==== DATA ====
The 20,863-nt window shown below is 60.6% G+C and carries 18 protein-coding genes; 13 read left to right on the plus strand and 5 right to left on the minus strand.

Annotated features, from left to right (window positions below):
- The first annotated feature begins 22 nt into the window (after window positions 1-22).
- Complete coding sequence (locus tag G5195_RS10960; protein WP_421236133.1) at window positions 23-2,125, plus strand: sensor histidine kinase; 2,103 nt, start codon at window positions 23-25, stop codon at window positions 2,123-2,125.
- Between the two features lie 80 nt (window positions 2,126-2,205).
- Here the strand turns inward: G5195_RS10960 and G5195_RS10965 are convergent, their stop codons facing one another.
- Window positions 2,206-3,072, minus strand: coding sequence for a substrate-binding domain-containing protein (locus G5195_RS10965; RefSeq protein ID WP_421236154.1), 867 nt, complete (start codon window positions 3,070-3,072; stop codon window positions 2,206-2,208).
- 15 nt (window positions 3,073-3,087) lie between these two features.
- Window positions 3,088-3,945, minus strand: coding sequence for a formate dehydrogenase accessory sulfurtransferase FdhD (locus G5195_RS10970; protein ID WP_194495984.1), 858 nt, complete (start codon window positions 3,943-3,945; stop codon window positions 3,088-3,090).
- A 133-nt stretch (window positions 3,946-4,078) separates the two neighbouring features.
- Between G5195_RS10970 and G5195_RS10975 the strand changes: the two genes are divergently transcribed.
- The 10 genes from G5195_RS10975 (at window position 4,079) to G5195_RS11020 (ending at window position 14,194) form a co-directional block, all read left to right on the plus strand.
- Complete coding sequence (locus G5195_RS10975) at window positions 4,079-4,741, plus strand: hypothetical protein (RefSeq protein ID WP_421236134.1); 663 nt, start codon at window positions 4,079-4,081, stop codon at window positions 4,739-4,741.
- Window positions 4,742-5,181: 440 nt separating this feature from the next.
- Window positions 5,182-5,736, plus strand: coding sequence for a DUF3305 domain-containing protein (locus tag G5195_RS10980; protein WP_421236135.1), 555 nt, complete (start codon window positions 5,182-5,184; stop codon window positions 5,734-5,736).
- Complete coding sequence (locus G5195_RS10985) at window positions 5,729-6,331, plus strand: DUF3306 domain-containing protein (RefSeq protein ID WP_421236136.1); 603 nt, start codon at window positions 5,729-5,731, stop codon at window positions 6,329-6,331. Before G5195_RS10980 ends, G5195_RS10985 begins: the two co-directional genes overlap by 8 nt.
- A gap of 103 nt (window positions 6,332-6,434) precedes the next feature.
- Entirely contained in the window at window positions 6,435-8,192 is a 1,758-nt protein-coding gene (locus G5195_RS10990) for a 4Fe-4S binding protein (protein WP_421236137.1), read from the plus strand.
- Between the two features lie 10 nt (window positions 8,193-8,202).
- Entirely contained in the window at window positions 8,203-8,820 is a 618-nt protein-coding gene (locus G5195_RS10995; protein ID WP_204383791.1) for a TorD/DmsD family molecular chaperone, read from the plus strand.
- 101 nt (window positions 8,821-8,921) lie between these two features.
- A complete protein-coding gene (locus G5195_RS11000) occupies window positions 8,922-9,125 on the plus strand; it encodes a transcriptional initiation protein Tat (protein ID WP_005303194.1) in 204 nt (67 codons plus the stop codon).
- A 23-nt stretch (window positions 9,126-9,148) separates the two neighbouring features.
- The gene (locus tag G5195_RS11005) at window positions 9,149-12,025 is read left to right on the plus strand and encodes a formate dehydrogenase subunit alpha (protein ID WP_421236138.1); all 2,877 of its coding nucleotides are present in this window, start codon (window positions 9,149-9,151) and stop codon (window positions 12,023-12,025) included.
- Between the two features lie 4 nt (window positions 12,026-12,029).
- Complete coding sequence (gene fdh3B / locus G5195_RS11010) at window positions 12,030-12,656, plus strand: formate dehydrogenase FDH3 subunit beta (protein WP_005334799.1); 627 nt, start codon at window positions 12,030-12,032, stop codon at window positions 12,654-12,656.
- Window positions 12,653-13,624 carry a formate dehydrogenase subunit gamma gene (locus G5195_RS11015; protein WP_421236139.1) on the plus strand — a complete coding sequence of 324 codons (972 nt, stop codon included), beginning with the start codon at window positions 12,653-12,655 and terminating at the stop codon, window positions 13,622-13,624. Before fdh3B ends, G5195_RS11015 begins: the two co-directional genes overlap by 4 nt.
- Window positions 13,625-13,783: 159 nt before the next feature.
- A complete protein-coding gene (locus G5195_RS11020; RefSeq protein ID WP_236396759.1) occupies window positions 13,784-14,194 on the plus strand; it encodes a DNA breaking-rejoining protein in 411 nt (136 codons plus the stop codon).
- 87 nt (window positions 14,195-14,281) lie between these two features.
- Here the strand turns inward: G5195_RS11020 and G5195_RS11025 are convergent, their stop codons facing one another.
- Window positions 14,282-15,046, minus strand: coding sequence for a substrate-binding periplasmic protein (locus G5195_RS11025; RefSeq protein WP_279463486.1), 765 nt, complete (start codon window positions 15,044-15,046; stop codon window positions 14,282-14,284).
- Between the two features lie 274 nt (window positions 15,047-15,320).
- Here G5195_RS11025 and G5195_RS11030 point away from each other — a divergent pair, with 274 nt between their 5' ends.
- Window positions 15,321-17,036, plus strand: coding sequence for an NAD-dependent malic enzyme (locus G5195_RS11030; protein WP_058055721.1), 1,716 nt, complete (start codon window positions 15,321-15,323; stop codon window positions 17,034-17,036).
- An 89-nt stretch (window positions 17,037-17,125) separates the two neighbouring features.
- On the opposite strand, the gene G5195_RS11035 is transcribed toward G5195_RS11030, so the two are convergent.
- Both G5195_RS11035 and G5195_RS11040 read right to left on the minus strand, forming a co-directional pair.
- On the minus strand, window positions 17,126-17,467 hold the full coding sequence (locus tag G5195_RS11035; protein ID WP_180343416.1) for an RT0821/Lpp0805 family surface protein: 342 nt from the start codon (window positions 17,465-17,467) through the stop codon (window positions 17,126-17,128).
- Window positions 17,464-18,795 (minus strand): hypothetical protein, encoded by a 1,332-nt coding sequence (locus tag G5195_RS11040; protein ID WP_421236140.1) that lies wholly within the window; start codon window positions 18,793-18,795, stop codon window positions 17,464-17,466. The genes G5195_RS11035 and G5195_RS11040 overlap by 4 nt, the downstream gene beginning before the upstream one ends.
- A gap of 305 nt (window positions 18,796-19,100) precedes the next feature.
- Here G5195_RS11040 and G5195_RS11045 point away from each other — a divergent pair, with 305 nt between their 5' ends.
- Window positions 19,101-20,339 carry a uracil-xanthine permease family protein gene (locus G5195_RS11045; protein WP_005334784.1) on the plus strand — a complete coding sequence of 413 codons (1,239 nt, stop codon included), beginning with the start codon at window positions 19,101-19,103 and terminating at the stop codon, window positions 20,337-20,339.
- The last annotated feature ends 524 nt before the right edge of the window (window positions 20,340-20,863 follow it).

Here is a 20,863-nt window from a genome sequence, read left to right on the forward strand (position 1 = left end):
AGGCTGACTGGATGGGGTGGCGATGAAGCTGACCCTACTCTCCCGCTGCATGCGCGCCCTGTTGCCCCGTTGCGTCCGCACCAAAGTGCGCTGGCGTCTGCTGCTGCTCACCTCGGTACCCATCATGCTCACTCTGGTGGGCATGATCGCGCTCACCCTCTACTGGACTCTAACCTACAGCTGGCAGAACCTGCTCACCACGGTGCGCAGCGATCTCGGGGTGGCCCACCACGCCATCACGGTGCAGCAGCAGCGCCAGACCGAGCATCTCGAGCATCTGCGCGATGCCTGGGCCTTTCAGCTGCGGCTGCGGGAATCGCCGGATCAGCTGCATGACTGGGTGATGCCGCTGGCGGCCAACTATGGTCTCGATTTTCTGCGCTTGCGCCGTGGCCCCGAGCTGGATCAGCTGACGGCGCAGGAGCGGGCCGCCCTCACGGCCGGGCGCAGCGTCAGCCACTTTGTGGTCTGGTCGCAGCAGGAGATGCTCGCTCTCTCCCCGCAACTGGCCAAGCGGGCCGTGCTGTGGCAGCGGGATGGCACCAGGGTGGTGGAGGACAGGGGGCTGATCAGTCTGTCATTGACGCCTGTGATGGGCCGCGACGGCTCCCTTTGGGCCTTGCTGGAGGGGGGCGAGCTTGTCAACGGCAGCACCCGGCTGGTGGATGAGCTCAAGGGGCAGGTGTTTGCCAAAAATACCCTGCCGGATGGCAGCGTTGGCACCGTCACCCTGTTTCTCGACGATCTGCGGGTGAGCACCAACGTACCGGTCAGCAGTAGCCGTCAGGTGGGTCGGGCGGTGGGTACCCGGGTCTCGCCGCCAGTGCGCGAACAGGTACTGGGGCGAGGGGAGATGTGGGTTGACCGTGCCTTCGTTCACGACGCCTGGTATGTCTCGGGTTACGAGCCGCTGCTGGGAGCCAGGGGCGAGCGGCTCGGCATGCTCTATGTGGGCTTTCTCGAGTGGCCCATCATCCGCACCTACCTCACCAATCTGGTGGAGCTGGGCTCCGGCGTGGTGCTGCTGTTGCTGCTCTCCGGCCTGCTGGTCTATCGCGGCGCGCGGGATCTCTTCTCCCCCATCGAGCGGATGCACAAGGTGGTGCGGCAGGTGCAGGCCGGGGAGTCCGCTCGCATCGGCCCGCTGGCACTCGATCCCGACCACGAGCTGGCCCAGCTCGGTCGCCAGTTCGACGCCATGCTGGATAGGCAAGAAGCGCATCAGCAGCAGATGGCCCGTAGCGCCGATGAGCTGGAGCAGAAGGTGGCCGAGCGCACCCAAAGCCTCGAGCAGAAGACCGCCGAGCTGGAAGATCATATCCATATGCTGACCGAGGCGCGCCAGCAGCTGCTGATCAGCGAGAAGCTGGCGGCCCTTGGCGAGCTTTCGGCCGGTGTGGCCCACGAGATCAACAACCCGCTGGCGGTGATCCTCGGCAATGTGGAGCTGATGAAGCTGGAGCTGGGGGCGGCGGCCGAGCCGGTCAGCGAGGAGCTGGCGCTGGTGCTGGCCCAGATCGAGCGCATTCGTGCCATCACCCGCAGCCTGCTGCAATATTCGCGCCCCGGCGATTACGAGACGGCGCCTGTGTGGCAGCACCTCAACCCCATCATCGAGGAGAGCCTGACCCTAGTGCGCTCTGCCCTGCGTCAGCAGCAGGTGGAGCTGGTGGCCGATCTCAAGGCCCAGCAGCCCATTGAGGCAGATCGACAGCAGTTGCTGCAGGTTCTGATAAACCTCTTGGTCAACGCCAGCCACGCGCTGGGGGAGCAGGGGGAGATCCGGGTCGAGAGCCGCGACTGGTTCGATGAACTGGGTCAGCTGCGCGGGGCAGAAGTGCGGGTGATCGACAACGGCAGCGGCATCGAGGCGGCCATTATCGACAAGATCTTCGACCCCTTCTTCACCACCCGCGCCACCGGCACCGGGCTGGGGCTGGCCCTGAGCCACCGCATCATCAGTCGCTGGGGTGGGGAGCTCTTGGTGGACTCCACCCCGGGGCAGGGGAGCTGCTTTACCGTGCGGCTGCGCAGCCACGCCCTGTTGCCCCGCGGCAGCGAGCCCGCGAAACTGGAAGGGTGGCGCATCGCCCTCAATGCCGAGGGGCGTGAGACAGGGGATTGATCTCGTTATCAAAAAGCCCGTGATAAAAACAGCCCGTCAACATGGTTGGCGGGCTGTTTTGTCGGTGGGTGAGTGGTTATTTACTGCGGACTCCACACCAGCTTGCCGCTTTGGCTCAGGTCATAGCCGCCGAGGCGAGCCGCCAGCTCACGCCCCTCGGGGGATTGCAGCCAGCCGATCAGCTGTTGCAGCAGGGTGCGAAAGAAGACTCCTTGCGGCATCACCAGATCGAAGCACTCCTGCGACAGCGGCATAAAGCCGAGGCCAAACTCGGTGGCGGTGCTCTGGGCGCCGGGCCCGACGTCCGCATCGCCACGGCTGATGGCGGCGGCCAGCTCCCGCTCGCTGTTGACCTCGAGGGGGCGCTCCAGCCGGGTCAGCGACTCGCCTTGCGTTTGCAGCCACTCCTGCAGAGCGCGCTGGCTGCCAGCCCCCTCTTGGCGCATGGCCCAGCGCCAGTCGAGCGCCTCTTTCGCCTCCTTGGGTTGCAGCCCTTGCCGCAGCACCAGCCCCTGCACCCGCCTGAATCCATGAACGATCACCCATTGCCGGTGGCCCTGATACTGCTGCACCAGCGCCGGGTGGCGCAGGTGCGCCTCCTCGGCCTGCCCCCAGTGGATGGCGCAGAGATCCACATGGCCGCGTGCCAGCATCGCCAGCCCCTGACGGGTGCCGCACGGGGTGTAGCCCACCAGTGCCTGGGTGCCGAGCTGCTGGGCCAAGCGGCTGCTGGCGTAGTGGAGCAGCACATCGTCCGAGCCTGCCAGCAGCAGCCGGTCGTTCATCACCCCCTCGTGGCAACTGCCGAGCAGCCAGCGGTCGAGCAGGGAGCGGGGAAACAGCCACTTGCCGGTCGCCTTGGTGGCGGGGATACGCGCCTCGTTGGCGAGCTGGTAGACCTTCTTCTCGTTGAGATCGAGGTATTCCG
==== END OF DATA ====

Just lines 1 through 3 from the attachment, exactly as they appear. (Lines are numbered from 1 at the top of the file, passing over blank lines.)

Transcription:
The 20,863-nt window shown below is 60.6% G+C and carries 18 protein-coding genes; 13 read left to right on the plus strand and 5 right to left on the minus strand.

Annotated features, from left to right (window positions below):
- The first annotated feature begins 22 nt into the window (after window positions 1-22).